One of the major, unavoidable topics of the week, has been whether or not Kurt Warner is a Hall of Famer. In fact, the pregame talk leading up to the NFC Championship game centered on how much bearing it had on the impending legacy of both Warner and Donovan McNabb. Warner obviously got the edge on that one cementing his legacy as a big-game quarterback, and McNabb as a guy who could get you to a big game but not further than that (which is still a major accomplishment in my eyes). Seems like many people have since been swept up in the euphoria of the Kurt Warner cyclone and want to throw him in the Hall of Fame already. Some people are more rational and feel his performance on Sunday will dictate his place in history. Me? I need to see Kurt Warner have another two stellar seasons and take his team to the playoffs two more times to be sold.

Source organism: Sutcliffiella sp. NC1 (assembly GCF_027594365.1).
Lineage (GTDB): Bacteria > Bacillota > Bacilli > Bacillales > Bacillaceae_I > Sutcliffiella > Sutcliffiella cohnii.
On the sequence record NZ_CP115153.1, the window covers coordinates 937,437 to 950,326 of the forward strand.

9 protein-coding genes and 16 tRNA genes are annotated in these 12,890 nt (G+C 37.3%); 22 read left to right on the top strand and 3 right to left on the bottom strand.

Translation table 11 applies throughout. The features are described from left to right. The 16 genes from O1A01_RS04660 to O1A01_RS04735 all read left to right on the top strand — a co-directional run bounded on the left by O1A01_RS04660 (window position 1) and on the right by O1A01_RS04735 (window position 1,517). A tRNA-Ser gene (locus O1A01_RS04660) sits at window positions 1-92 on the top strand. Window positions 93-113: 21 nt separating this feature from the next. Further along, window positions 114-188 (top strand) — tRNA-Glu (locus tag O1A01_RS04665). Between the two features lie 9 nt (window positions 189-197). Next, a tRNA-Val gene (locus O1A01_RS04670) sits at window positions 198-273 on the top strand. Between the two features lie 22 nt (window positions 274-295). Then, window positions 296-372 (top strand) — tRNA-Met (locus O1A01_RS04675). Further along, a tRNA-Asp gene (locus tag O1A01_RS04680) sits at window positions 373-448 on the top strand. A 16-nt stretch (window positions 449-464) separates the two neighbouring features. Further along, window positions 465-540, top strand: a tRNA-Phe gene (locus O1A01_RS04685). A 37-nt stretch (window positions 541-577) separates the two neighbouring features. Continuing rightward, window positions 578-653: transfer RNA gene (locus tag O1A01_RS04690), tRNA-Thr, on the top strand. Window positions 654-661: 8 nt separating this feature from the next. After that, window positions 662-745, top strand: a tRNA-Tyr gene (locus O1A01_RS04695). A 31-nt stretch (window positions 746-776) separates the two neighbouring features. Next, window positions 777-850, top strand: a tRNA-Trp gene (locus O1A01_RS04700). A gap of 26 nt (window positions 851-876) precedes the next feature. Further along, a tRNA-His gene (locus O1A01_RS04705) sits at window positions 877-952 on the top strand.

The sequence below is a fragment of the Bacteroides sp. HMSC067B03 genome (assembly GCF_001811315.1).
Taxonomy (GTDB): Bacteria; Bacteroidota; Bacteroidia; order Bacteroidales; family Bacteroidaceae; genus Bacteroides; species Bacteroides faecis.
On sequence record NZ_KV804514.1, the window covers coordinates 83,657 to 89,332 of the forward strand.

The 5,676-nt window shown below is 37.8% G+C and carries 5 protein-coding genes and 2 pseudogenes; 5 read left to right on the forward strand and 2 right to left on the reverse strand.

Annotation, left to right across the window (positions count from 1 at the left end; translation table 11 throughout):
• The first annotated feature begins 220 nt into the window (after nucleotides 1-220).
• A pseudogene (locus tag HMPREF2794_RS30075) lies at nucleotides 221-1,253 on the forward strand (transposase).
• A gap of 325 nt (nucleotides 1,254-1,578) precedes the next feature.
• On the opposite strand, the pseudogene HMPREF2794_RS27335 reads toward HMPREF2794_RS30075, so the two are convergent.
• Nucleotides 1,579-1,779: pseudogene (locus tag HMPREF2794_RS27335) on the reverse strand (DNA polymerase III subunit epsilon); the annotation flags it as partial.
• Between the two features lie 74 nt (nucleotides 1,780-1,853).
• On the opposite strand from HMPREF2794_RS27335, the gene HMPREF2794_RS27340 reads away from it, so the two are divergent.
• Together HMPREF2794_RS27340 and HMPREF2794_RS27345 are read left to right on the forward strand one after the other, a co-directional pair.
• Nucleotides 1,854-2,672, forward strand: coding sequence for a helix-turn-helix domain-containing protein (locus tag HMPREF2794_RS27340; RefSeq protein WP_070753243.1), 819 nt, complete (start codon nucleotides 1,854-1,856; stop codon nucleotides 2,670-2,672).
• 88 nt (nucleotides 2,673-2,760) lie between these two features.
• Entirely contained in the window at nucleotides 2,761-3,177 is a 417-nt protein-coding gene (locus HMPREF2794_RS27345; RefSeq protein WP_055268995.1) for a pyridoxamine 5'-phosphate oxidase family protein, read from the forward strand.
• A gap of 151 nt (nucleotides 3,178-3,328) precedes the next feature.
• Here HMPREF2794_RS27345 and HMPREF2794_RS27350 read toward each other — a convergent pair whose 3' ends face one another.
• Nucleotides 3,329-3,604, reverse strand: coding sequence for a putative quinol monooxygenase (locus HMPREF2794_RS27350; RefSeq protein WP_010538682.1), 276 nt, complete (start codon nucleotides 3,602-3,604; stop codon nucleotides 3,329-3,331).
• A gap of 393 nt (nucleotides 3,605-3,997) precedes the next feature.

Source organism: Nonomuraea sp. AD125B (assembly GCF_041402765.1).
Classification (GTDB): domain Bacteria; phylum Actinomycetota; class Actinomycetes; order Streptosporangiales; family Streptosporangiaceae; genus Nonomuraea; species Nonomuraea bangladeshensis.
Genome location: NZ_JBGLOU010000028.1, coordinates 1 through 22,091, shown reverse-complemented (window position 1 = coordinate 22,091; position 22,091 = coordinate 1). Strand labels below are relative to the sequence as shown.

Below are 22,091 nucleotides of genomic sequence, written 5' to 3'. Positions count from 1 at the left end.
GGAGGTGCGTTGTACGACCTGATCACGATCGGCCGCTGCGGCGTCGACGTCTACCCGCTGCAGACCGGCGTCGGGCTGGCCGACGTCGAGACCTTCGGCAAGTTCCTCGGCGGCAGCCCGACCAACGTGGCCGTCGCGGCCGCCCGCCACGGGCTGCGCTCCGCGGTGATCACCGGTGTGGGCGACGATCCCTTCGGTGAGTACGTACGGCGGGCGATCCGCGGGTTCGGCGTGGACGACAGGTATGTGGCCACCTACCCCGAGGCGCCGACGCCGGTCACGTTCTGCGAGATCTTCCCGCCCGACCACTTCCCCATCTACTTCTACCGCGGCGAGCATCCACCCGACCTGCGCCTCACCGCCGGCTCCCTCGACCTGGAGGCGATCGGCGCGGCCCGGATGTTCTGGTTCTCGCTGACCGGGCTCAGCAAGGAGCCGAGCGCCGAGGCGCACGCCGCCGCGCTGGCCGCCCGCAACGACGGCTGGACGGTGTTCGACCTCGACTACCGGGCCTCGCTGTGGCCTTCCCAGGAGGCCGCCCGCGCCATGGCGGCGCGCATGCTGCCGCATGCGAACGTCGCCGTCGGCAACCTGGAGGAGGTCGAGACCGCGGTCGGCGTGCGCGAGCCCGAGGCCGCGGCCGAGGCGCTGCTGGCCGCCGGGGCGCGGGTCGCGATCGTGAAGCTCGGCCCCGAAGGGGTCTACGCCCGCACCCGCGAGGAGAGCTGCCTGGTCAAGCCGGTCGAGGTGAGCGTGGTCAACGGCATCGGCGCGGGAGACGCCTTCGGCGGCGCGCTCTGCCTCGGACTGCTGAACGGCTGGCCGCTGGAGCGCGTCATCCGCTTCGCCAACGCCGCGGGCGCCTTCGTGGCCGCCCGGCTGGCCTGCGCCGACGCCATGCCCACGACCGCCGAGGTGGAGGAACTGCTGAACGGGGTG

While I have no problem calling Kurt a big-game quarterback, I’m not down with all this talk about him being the best quarterback in football and a Hall of Famer. Here’s my main beef: how many Hall of Fame quarterbacks disappeared for five years after being a stud QB? How can you vote for a guy as a Hall of Famer when he stunk during the prime of his career? I guess it’s pretty easy for everyone else to just erase the past, but it’s not for me. I remember Kurt vividly as a turnover machine. The guy was either burping the ball from center or throwing picks. He stunk up the joint completely in his last two years with the Rams, his year with the Giants, and his first two years with the Cards. Don’t remember him fumbling six times against the Giants in ’03? I do.
I’m not saying that Warner isn’t a pretty spectacular quarterback when he’s well-protected, healthy, and playing with lethal weapons — he is. I’m just saying that there were times in his career — a five-year stretch — when he was a below average quarterback in the National Football League. And that to me, does not a Hall of Famer make.Google+
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